Being a non-traditional student is hard. You have your family, a job, hobbies, friends, and of course, classes to attend. Your schedule is pretty much full, with lots of daily tasks you need to fulfill every day.
The biggest problem is that these difficult tasks often pile up, and you feel as if the time wasn’t enough. So, you want to learn how to be more productive.
And sure, you’ve already read some of the most well-known productivity tips. Write to-do lists, set goals from the start, drink a cup of coffee before starting the day, and include healthy habits in your life.
Sure, these are helpful suggestions that can certainly help you increase your productivity levels, but you know that productive people do much more than that. You need better and more thorough tips that fit into your busy life.
Well, here at Gradehacker, we are the non-traditional student’s most trusted resource, and we understand how important your precious time is. You already have too much on your plate, but know that there is a way you can better organize yourself.
By following these tips, you learn how to be more productive and fit the most urgent tasks in your schedule.
Use the 80/20 Rule
We have already discussed other powerful productivity tools like the Eisenhower Matrix in our list of hacks to better manage your time. But there is another time management method you can easily follow and apply on a daily basis: the 80/20 rule.
Also known as the Pareto Principle (after its creator, the Italian economist Vilfredo Pareto), this rule states that only 20 percent of your work produces 80 percent of the overall results.
Meaning that only a small portion of your efforts will create most of the result!
That’s why productive people identify which part of their work represents this 20% and cut down small, non-intimidating tasks that belong to the 80% to gain precious time to dedicate to other important things in their lives.
So be sure to do the same thing! Identify which task produces the most results, and decline those that don’t.
Prioritize Tasks And Know When To Say No
On a similar page, you also need to know when to say no.
You don’t need to be a time management expert to know that most of the time, you won’t be able to do everything that comes up in your life. Whether it is new opportunities or different projects, these types of possibilities show up in life constantly.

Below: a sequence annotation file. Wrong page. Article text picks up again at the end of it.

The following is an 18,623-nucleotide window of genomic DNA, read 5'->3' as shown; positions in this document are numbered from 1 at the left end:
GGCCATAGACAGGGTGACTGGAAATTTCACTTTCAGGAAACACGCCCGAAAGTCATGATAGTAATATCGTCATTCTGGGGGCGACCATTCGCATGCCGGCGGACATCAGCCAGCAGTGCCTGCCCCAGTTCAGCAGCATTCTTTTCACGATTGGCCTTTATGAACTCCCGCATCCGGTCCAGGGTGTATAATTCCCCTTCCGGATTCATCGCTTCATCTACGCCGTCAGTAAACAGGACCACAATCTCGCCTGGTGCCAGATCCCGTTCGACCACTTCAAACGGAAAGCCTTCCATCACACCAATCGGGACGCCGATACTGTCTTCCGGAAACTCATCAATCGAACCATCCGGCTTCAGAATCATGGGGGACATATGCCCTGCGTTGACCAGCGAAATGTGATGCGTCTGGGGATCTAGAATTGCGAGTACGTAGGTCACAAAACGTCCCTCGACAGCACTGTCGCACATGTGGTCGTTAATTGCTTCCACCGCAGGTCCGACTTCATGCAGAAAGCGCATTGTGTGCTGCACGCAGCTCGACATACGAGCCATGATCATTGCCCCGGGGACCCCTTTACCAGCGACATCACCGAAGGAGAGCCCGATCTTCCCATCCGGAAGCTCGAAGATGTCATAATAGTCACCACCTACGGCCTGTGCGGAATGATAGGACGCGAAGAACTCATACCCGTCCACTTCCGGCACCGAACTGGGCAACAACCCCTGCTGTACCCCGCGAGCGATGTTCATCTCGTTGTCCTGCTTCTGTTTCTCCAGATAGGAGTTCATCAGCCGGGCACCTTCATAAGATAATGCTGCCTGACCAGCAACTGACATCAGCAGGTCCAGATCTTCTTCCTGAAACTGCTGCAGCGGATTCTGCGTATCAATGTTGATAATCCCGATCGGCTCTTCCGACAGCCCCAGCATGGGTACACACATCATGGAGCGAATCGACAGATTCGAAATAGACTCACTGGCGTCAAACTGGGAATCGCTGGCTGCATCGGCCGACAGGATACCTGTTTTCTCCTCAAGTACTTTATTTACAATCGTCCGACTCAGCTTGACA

And the more responsibilities you have, the more opportunities you’ll encounter with.
The worst part is that many could be highly beneficial.
Maybe it is a complicated project in your job that will definitely take you more time, but if you nail it, it will improve your relationship with your boss. Or perhaps it is the opportunity to frequently meet with a very smart group study, where you could share knowledge and notes with other students and reduce the time you would normally need to prepare for a test.
And we get it; having your schedule full of tasks and activities can make you feel very productive, but this is a huge mistake people make.
The key to productivity is that quality is way more important than quantity.
The most productive and efficient people aren’t those who do the most, but those who know which are the activities that lead to the greater outcome and prioritize these over the rest.
Accepting good and even promising opportunities can be tempting, but you need to recognize that some of these can slow you from focusing on your most important priorities.
Prioritize your goals and know that sometimes you’ll just have to say no.
Use Your Communication Skills
You’d be surprised at how much of your precious time you could save just by knowing how to communicate effectively, especially in your working environment.
For example, emails are one of the most common means of communication you can find in any kind of job. You can spend several minutes writing an email, trying to understand what the other person is asking you, and then finding the perfect words to answer.